Just over a century ago, Joseph Louis Fuchs, a gringo born in Cincinnati, Ohio, migrated to Mexico in search of a better future. "He took the horse, rode on a train, crossed the mountains, deserts and rivers until he reached Irapuato, (Guanajuato, Mexico) where he settled perhaps because he found a pair of beautiful black eyes,” said his grandson, the former president.
The history of his family goes back 400 years back in Ireland, when the first Fuchs left their lands harassed by the hunger and the plague. "Like any migrant, they were very intelligent people, who bravely decided to settle in Strasbourg, on the border between Germany and France, where there were better living conditions," he recalls.
There, his ancestors lived for 200 years before being forced to start up again. The Great Famine, the plague and the wars expelled the Fuchs forever from Europe. They entered the United States on Ellis Island, the same port that received millions of Irish immigrants.
Every time he’s asked, Fox remembers his grandfather the “gringo.” He says he loved him, that in the eight years he shared with him he learned the value of effort and work, "to get up early to milk the cows before we go to school." Perhaps that spirit of the immigrant is a common thread that unites the first Fuchs in Mexico ("the night watchman of a company"), with the Fox that occupied the National Palace. Perhaps that thread is also the one that unites the president with millions of his countrymen in the United States.
"[Trump] will have to take the tax dollars from the Americans and the truth is that I do not think any citizen will agree to spend the sum of 35 billion dollars, that will take to build it."
Vicente Fox's immigrant past and his experience as a manager and politician gave him enough scrolls to speak, question and propose immigration policies along the border.
For him, instead of insisting "on a wall that does not make sense," what the U.S. ruler should do is to look at the experience of Europe, where the richest countries decided to open their borders and invest in their poorest neighbors to create common wealth. "There are a thousand ways to create jobs and Americans simply chose the worst of them all."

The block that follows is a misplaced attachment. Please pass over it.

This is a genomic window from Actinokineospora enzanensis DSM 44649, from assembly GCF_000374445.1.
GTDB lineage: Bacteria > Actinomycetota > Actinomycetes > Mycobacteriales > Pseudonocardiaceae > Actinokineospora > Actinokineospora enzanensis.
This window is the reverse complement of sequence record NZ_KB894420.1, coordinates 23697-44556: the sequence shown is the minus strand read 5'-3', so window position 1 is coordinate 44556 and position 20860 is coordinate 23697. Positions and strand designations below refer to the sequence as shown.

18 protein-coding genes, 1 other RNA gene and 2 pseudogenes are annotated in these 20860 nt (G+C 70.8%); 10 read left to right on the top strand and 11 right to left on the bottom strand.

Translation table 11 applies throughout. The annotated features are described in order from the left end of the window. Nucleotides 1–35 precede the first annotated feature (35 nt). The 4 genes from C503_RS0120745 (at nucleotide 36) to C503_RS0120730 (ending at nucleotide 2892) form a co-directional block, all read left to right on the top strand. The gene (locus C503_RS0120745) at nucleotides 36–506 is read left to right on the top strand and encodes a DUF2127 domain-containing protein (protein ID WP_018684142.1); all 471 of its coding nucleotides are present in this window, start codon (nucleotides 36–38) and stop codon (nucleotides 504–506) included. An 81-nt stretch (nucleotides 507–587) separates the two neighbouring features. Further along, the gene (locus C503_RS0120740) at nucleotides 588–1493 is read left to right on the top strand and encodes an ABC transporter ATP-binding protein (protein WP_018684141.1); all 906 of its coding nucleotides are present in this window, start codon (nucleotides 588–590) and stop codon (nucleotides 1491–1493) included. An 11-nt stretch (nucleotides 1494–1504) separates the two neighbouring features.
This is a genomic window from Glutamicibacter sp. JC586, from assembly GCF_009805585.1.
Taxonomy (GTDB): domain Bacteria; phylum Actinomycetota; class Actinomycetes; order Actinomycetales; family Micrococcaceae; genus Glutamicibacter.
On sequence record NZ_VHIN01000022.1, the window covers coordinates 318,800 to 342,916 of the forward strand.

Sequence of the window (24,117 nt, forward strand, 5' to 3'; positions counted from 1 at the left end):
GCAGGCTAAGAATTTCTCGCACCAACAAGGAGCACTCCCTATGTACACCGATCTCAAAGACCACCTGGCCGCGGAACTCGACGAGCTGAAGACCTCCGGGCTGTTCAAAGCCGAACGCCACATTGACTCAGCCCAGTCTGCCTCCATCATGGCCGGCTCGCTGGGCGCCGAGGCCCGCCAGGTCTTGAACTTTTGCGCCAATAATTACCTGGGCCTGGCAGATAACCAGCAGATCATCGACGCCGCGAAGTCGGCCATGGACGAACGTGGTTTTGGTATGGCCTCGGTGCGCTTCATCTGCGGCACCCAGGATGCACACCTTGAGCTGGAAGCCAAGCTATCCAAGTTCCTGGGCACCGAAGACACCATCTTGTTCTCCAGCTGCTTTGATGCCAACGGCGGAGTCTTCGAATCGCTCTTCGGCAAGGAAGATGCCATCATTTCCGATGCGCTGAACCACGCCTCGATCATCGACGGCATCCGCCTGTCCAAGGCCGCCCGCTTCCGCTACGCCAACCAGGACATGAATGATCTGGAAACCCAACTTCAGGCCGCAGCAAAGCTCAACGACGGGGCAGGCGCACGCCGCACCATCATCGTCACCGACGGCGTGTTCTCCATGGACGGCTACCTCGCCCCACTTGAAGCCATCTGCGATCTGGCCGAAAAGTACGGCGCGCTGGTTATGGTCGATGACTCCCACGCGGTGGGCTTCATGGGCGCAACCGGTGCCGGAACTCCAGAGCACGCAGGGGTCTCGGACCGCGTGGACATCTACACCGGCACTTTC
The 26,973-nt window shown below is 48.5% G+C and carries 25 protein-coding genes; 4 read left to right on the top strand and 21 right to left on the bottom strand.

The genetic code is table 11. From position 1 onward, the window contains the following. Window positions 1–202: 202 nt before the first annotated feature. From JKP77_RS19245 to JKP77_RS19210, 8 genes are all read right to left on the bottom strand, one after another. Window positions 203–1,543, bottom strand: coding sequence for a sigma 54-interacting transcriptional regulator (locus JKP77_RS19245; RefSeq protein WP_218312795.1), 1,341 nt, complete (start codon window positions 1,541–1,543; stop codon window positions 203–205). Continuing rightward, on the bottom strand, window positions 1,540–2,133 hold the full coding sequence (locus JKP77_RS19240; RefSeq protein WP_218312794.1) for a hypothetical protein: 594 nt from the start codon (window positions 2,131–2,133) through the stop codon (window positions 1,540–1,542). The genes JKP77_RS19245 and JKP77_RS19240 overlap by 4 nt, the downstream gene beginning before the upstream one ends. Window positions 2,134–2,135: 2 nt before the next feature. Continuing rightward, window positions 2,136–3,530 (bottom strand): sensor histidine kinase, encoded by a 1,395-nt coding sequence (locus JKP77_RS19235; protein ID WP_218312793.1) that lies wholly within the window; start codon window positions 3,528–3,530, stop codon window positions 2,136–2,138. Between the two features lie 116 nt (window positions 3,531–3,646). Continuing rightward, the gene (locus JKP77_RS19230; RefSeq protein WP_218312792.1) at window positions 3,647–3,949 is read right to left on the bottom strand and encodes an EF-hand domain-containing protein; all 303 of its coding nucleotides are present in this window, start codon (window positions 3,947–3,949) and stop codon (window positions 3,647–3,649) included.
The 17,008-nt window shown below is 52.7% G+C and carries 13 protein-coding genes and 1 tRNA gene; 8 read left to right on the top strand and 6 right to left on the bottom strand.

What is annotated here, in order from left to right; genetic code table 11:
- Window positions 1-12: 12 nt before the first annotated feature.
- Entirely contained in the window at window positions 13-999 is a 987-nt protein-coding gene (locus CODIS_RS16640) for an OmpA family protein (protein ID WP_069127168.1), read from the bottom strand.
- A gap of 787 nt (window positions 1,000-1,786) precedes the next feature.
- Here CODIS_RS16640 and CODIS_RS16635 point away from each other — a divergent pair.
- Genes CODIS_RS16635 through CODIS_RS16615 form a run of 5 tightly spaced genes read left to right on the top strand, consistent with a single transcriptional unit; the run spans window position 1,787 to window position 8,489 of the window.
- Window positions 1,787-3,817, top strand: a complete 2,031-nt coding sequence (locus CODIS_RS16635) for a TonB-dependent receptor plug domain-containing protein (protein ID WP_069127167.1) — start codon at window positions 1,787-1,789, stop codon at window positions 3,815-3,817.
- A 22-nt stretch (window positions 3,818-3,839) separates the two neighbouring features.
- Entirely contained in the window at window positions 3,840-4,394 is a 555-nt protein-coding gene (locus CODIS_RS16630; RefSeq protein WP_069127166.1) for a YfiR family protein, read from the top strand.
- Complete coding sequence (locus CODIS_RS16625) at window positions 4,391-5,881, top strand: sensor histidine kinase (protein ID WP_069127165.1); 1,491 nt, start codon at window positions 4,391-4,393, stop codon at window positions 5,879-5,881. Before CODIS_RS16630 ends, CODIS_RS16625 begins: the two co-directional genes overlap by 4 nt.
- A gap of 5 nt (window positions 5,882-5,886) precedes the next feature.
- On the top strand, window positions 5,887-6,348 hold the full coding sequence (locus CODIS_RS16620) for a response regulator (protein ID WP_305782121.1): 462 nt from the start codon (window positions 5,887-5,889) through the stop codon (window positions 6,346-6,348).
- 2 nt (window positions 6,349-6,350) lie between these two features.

The former president has no doubt that the political use of fear is what has allowed to set in motion this nationalist machinery that seeks to settle in the United States and represents a sad paradox in a country made up almost exclusively of immigrants. "You do not build a wall in your house unless you are afraid and I do not see anything positive about that," he said while inviting the audience to develop actions that block that agenda.
In the end, Fox doesn’t care about the wall; he knows that a work of such proportions will hardly come true. "[Trump] will have to take the tax dollars from the Americans and the truth is that I do not think any citizen will agree to spend the sum of 35 billion dollars that will take to build it."
In this sense, no matter how many times the accounts are made, the result will always be the same: there is no benefit in putting walls and cut ties between neighboring countries. "Trade is a win-win situation," he repeated several times - as if it were a prophecy - to emphasize that any measure the United States takes against it will be a catastrophe on both sides of the border.